The Angel of the iPhone: Part 3, It's a Small World

If we are going to "discern the spirits" in association with iPhones and Web 2.0 generally we need to start with the good stuff. iPhones and Facebook are awesome!

Again, as I said in Part 1, these aren't going to be Luddite posts. I love my iPhone, and while I'm not on Facebook or Twitter I am, obviously, a huge fan of blogging--a signature of Web 2.0.

Here's my little Web 2.0 testimonial. In 2006 I was feeling kind of lonely. I had a lot of good friends, but I was struggling, socially, to find outlets for all the stuff that was rumbling around in my head. And to find someone who thrilled to the ideas I was kicking around and would join in. I think people are generally unprepared for the sheer volume of stuff I think about. If you ask me, in a passing social encounter, what I've been thinking about you are asking for a two hour conversation. If you are a regular reader of this blog I expect you know what I'm talking about. But given that I have a modicum of social skills, I don't inflict two hour discussions on people. So while my friends were interested in what I was thinking about I had too much to say, too much to communicate. I needed another outlet.

Plus, there were times when I would share thoughts with my friends and would be dismissed as odd or unserious. I keenly remember sending an email to many of my friends on campus, around 2005, telling them that universalism was going to be an important conversation for this next generation of students. One of my friends, who worked in the College of Biblical Studies, dismissed this as borderline crackpot.

Given how things have developed since 2005, I feel pretty much vindicated on that score. Before and definitely since Rob Bell's Love Wins, universalism has become a very hot topic. But in 2005 I couldn't get a whole lot of traction among my ACU colleagues about this topic. Not that I expected to. ACU is a pretty conservative place, theologically speaking. As are the Churches of Christ. So I was used to being in the minority. Still, it was lonely. Theologically and intellectually lonely.

But then I started this blog. And here I could pour out every crazy idea I had. I could write and write and write. Even about universalism. And the most amazing thing happened. People came here and talked to me. Suddenly, I had all of you. And I didn't feel so lonely anymore.

My day developed two tracks, intellectually speaking. My ACU track, where I talked very little about the stuff on my blog, was pretty boring. I mean, who wants to hear me go on for two hours about the theology of serpents in the snake handling churches of Appalachia? Or about how Type 1 and Type 2 errors make for a really cool metaphor for soteriology? Or how monsters are transgressive hybrids? Or how the Eucharist might be like a "strange loop"? Or about the theological implications of Calvinball? Or how Game Theory can be used to talk about the Sermon on the Mount? Or about the figure of Judas in art history? Or about reverse perspective in Greek Orthodox icons? Or about the problems of free will in Openness Theology?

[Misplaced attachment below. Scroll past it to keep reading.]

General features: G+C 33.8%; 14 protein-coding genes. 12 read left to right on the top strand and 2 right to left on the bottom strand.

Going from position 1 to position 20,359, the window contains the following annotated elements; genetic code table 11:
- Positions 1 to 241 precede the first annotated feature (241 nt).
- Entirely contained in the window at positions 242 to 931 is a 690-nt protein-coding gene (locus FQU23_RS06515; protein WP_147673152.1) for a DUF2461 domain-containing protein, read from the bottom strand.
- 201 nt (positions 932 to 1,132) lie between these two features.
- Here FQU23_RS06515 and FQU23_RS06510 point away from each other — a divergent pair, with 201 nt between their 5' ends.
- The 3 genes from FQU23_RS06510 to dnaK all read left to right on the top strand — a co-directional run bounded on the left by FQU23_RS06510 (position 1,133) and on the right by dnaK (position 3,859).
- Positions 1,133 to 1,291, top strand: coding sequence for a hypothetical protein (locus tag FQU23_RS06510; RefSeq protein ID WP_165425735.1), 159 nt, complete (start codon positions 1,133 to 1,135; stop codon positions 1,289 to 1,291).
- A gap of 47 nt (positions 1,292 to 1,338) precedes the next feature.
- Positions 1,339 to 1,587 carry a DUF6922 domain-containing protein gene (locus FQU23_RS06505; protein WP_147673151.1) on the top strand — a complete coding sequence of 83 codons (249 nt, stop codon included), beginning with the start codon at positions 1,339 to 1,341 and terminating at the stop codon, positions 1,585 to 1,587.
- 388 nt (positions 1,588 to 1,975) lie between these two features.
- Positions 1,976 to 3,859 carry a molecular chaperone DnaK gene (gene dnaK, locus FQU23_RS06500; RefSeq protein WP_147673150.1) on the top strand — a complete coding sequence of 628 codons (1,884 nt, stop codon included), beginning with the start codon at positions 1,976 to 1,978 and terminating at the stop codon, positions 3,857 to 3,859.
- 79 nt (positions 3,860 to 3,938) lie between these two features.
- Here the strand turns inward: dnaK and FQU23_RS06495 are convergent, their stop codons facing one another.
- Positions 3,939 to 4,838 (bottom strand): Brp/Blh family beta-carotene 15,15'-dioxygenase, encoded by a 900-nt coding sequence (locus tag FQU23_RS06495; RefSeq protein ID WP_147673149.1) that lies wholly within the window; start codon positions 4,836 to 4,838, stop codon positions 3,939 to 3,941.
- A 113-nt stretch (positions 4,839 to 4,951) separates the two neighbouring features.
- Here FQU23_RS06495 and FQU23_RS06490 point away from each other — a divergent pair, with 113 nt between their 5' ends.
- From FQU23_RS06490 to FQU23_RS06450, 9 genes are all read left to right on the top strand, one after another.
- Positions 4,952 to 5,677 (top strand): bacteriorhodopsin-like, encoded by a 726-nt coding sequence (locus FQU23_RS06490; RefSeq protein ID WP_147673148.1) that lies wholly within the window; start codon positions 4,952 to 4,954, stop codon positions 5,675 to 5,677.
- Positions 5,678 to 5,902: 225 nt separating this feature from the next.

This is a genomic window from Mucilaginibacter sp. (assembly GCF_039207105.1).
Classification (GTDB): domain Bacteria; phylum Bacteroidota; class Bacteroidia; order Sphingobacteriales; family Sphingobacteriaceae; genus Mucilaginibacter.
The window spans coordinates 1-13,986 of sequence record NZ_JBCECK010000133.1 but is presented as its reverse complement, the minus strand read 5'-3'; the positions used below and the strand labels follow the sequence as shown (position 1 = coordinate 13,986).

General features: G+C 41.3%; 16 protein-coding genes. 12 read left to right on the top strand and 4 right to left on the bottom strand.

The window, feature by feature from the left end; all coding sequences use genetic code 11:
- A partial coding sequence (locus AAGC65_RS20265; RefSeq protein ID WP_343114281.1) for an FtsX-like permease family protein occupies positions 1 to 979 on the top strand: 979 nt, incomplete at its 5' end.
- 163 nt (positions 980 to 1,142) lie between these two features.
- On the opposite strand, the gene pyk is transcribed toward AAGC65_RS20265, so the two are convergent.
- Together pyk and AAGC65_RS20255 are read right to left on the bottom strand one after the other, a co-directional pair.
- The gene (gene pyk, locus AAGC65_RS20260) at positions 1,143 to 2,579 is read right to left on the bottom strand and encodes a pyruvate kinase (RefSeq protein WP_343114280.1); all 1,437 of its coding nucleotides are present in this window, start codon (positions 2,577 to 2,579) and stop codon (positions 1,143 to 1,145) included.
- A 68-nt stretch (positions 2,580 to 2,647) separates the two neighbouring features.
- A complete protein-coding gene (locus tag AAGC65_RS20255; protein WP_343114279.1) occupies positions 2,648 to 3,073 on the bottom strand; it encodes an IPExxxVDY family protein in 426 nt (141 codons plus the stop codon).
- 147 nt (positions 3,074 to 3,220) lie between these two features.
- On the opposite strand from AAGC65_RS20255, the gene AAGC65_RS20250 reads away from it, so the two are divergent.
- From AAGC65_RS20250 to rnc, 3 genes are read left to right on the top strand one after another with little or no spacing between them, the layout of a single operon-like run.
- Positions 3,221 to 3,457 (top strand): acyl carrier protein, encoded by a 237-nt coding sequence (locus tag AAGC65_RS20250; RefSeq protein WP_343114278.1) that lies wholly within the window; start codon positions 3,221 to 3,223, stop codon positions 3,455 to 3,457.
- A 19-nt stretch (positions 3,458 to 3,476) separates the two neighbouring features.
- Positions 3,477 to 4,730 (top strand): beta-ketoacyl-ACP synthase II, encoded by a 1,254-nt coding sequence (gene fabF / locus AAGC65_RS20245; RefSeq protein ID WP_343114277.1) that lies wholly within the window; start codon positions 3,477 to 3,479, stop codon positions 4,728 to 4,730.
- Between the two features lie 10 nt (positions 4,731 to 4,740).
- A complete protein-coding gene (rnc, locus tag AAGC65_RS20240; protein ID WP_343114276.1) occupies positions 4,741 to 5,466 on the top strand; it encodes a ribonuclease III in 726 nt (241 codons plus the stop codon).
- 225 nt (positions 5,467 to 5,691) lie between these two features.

See the problem if you're my friend? Where was I going to dump this stuff on campus? How does any of this stuff come up in a normal conversation, particularly if you have a modicum of social skills?

So I'd hardly ever talk about this stuff on campus. That was my ACU life, Track One. But I now had a second intellectual outlet, Track Two. The conversation here. On Tack One I was a normal person having normal conversations. But throughout the day I was also living on a second track, participating with you in the conversation I'd started here. It was awesome. I didn't have to burden friends with some odd idea I was kicking around ("Hey, do you want to hear the difference between weak and strong volitionalism and their relationship to moral luck?). But I could kick these ideas around on Web 2.0. That world was so big there were always a few people who, for any given post, would say "Cool. I like this. Have you thought about..."

In short, I've never been happier, intellectually speaking, than since I started this blog. So thank you and thank you Web 2.0.

And while we are talking about all this, let me say that I think Web 2.0 is the reason why universalism recently hit its tipping point. There were always people who believed in universal reconciliation, in every denomination. Catholic. Baptist. Pentecostal. Evangelical. Church of Christ. We were in every church. But we were always in the minority. Quiet and closeted. Feeling alone and strange.

But then Web 2.0 hit. And guess what? We found each other. Suddenly we realized we were not alone. Web 2.0 allowed us to "come out" and feel confident we weren't crazy.

Web 2.0 was the tipping point for universalism. It allowed the minorities within each church to connect with each other and start up a more public conversation.

To conclude, my story is just one of millions, if not billions. You are the grandmother who uses Facebook or texting to keep up with your grandkids in another state. You're the missionary overseas who uses the Internet to stay in touch with home. You're the lonely person who found companionship via the Web. Or the best friends who celebrate everyday together on Facebook, even if you live hundreds of miles apart. The stories go on and on.

Connection is a wonderful thing.

In short, any assessment of the spirituality of Web 2.0 and social mobile computing has to start with its enormous good. To miss that is to miss why we are so drawn to it all and how our lives can become impoverished, in real human ways, without it.

(Picture above is the world map drawn by Paul Butler using Facebook connections.)

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17 thoughts on “The Angel of the iPhone: Part 3, It's a Small World”